from Metal Trades, April 1921
Time was, and not so very long ago, when most of the cutlery used in the United States was imported. An idea of the change that has occurred can be gained from the statement that in 1920, $2,000,000 worth of American cutlery was exported to Great Britain. One of the factors in this change has been the activities of Barr Bros. Co., of Oakland, the only concern making a general line of cutlery west of Chicago, and the largest sack and packing needle manufacturer in the United States.
The company was started in 1873 at Eugene, Oregon, to supply the local demand for kitchen and other cutlery and also for sack-needles, important articles in a grain-growing and milling district. The growth of the company was relatively slow in the earlier years, but since coming to Oakland in 1912, its business has expanded rapidly, so rapidly as to outgrow completely the present facilities. Plans are now underway for the construction of a new and larger plant. In the meantime the company has been obliged to refuse an order for machetes for South American shipment that alone would have required the entire facilities of the present plant. Two interesting new specialties, which it is hoped to place on production shortly, are a positive double-edged pruning-shear and a buttonhole-making device.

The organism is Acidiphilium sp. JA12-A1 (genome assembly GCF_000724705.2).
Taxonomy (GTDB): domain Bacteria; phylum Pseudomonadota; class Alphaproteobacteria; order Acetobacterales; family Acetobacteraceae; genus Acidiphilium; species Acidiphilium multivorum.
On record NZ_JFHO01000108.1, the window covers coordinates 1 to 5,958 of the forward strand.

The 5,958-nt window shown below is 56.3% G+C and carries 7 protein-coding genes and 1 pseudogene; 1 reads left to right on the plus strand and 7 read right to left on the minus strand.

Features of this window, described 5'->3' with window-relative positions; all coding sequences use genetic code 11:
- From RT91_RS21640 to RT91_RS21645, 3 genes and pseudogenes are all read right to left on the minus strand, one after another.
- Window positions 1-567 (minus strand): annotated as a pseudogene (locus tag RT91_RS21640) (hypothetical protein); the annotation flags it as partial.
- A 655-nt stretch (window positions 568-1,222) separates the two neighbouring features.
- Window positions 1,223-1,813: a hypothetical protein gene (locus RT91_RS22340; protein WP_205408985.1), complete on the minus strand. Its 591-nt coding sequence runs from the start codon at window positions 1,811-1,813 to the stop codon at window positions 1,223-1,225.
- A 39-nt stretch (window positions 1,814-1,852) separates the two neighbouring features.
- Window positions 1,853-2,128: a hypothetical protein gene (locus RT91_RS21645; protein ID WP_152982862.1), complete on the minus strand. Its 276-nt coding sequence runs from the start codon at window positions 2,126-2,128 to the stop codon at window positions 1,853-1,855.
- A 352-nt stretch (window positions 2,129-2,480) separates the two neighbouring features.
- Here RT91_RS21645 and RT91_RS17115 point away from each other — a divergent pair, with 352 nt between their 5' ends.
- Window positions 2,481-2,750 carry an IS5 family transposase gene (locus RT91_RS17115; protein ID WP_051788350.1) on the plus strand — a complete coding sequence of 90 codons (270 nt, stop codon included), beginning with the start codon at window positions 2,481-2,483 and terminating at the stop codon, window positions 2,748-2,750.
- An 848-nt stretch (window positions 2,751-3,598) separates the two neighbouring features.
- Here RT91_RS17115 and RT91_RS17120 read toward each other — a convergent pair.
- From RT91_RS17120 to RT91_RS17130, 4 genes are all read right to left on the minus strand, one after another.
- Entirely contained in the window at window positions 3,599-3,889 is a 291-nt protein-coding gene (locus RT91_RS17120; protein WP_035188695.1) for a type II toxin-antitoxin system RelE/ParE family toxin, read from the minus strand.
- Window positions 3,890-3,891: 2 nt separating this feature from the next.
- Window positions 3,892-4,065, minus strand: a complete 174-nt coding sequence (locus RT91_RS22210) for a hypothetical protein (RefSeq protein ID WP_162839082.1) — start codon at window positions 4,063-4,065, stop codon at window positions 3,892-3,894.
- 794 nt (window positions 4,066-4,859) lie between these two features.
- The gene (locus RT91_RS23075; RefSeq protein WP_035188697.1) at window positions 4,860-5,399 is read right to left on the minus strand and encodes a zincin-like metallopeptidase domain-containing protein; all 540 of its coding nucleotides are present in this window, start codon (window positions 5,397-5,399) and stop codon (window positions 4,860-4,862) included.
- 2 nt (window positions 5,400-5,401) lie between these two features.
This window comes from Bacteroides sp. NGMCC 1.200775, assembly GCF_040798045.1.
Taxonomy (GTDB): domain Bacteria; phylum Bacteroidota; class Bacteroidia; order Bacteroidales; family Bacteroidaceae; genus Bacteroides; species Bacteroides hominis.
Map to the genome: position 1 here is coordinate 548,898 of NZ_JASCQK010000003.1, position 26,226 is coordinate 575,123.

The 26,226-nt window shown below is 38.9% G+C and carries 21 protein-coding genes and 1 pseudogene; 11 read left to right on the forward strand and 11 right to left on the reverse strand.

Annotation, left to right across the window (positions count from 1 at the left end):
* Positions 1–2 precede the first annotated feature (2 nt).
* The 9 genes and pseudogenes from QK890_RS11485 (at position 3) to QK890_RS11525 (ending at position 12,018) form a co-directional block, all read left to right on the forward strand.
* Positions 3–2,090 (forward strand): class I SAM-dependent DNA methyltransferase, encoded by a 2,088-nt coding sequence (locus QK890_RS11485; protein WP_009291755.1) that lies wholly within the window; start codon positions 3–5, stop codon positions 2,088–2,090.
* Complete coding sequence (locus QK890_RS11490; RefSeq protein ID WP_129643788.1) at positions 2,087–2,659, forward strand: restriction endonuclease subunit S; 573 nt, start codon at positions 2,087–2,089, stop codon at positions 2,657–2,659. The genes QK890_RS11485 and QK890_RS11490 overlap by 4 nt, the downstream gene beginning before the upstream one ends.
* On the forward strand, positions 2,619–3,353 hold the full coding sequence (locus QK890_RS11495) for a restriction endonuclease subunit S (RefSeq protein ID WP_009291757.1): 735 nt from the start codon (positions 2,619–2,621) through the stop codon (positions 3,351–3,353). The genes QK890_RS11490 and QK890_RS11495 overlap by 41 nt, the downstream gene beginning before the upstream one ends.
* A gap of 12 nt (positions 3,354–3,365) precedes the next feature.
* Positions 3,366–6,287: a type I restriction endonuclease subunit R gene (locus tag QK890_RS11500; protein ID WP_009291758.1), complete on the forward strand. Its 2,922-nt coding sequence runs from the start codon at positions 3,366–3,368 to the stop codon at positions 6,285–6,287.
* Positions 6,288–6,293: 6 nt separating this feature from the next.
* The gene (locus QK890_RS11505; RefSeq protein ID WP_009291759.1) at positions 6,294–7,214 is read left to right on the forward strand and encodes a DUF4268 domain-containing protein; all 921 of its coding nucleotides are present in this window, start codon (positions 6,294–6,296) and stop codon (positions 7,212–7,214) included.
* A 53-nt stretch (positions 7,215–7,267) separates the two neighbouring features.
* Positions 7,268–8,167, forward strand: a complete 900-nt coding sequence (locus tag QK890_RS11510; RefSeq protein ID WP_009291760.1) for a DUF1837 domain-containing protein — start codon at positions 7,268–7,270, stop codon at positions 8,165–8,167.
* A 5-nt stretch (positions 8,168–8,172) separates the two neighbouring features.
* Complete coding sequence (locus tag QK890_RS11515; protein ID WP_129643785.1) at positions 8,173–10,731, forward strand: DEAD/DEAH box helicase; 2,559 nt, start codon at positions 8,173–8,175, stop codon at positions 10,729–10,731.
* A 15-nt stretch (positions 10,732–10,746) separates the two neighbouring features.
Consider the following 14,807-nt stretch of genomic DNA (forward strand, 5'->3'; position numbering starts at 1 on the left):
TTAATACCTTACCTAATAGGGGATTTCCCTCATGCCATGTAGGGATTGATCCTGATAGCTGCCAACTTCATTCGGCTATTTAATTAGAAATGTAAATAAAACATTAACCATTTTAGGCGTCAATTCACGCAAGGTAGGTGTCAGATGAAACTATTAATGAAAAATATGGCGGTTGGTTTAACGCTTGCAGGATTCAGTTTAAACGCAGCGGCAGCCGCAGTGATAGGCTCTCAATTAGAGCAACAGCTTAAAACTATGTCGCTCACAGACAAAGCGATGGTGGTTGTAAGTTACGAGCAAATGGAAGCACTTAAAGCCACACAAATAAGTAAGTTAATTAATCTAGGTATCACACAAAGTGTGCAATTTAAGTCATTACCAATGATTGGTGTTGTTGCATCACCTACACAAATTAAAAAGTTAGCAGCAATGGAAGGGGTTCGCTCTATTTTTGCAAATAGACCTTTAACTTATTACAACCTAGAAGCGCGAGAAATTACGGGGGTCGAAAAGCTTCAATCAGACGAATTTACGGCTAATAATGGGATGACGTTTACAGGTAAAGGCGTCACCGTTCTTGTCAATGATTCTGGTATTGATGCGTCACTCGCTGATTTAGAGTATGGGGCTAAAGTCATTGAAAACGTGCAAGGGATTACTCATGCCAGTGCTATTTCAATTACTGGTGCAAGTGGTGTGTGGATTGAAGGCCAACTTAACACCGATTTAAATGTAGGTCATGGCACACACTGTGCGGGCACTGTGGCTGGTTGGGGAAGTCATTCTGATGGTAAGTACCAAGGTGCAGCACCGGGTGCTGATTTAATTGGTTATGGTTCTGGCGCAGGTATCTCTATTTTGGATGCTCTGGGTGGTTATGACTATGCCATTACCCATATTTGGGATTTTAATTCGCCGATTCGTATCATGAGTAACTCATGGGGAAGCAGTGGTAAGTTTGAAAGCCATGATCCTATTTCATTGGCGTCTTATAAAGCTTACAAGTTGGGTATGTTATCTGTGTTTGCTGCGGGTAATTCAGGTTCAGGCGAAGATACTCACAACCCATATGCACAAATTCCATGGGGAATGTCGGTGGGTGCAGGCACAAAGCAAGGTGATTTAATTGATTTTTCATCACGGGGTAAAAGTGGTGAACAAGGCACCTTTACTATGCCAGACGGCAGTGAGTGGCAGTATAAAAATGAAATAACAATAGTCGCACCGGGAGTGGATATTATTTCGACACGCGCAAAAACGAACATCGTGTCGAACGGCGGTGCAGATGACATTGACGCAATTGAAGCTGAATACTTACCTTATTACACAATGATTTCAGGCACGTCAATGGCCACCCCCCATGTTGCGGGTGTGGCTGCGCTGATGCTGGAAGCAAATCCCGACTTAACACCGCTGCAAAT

The raw material for cutlery, which is sheet steel of the proper composition for the use intended, is cut to proper size in the Gilro press shown in Fig. 1. Annealing to remove strains is done in a gas-fired steel furnace, the material being brought to the annealing temperature and then cooled slowly in the furnace, the entire process taking from 12 to 16 hours. The forging is done on the 100-lb. Bradley hammer shown in Fig. 2, which also shows a blank for a large kitchen knife, together with the same blank after it has been forged. These pieces are on the right of the anvil. Fig. 3 shows a drop-hammer made by the company, which is used for the needles. Beside it is a small gas-furnace for heating the pieces. All dies used by the company are made in its machine-shop department. Fig. 3 also shows a length of wire for one of the various kinds of needles, as well as a needle after the drop-forging operation has been completed.
After blanking and forging, the knives and needles are given a double heat treatment, and quenched in oil after each treatment. The treating temperatures and the quenching temperatures vary according to the kind of article treated, but are held within close limits for any given operation, control being obtained by means of a Brown pyrometer. The heat treatment is done in a gas-fired Stewart furnace.